Why undertake this adventure?   5 comments


There is a silent killer of puppies all over the world.  Puppies who are born healthy and beautiful.  The puppies come from many breeds–shelties, great Danes, collies, Australian shepherds, bulldogs and many more.  Their conformation can be very good as they usually come from very good parentage.  But all too often, they die shortly after birth.

Why do these beautiful babies die before they can be given a good home?

They’re white, or very lightly marked.  Breeders often ‘cull’ the little animals, putting white or light pups to sleep or just not pulling them out of the sacks that they’re born in.  These puppies are then thrown out like so much trash, their brief lives never acknowledged to anyone, forgotten by the entire world, other than their breeder.

The issue, if you’re wondering, is that the lack of pigment in certain breeds of dog leads to deafness.  Almost all white dane puppies born to Harlequin parents are born deaf.  Breeders who don’t ‘cull’ the whites often find themselves ostracized from the breeding community.

When my partner and I first decided that we would like a great dane, almost a year ago, we looked at rescues first.  One rescue had a question on their application “Would you take a deaf dane?”  We looked at each other and shrugged.  Why would it matter if the dog were deaf or not?  A dog is a dog.  It should be noted that my partner is an ASL interpreter student, but either way, it never occurred to us that a deaf animal would be any kind of problem.

We weren’t yet ready to take on a dog.  My partner was out of work and we simply couldn’t afford it.  Especially not a giant breed dog, not yet.  We kept an eye on craigslist and kijiji, just on a lark.  One day, on kijiji, we found an advertisement for a little girl named Frost.  My partner had just found a new job and Frost was the most adorable little dane puppy!  She was also, the ad said, deaf.  We immediately called up the breeder who had her and asked about her.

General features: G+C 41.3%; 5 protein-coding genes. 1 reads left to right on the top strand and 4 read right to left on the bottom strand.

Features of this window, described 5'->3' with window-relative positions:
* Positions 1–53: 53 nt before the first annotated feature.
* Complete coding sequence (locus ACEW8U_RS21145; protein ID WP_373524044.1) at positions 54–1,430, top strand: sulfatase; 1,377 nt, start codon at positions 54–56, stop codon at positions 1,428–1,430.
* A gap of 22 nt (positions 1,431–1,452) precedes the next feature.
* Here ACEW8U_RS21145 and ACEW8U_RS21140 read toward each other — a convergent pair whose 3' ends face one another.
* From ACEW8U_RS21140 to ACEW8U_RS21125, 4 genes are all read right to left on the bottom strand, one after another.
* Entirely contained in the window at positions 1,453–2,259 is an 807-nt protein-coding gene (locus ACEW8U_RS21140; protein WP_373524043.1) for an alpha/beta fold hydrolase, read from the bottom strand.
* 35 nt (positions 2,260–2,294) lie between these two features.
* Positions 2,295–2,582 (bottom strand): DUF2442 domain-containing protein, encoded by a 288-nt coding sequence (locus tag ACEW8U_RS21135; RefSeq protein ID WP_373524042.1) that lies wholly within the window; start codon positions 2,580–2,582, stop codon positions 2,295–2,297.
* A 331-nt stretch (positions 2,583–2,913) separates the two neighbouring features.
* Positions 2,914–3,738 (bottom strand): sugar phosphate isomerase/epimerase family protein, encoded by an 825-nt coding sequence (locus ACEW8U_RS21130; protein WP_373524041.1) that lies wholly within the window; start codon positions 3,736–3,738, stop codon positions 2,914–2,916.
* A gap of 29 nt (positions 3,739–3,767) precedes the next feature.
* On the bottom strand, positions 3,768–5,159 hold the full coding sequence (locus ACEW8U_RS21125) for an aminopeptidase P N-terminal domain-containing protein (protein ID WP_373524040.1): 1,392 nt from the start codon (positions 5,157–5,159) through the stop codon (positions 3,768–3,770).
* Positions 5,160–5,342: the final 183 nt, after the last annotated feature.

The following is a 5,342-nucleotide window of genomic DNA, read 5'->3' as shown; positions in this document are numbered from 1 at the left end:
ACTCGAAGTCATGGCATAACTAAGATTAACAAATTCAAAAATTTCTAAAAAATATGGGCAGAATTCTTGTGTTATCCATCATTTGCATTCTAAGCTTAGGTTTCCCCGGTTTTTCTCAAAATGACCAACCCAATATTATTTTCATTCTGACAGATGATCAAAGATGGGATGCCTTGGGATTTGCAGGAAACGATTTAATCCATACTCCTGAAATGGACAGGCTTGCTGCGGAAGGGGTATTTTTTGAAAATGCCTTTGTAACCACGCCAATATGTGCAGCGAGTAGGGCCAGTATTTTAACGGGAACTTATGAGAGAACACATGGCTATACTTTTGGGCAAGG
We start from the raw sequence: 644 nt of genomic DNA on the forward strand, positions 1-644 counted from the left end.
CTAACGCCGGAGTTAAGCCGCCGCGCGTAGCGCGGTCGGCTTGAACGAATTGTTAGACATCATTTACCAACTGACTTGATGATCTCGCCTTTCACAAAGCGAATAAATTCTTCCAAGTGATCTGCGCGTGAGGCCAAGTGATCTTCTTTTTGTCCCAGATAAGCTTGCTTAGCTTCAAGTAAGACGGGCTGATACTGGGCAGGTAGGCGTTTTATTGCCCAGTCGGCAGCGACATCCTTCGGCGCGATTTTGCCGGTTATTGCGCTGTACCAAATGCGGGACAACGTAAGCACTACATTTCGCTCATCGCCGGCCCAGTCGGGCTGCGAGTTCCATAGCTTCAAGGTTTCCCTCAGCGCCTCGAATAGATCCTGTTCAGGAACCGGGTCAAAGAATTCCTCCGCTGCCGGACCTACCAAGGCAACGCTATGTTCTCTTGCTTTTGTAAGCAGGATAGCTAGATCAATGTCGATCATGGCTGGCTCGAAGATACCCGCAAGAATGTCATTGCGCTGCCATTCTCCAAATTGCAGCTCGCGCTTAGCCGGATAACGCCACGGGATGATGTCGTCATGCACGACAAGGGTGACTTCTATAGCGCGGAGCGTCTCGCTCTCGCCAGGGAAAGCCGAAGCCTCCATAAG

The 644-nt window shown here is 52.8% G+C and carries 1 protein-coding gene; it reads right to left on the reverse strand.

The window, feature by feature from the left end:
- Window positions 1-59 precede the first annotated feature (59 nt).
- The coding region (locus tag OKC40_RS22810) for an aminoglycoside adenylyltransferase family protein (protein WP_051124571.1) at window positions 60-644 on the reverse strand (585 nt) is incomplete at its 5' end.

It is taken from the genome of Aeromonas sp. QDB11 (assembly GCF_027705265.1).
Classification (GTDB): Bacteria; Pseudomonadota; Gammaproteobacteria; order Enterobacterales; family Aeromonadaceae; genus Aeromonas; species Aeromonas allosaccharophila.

Frost had found a home already.  We were too late.  She went to a teacher of the deaf who wanted to train her as a therapy dog at a school for the deaf.  We were sad, but we obviously could never hope to compete with the quality of that home for this little girl.

The breeder is a breeder of Harlequin danes.  She had a litter due any day and she fully expected to have at least one deaf baby.  Would we, she asked, be interested in a different deaf baby?  Would we be willing to sit on a waiting list to see if one of her newest litter were born white?  She refused to cull her whites.  They were good puppies and they deserved homes.  Good homes.  Homes that wouldn’t treat them like they were disabled or in need of pity.  A deaf puppy will never know it is deaf.

How could we say no?  There we were, faced with the prospect of a beautiful puppy from good, healthy stock.  We said yes and we started refreshing her website every five minutes.

On December 25th or 26th, her front page changed.  There, on the front page, was mama dog and seven beautiful puppies.  1 mantle (black with a white collar and chest), 4 little Harlequins, 2 beautiful whites.  We jumped up and down with excitement.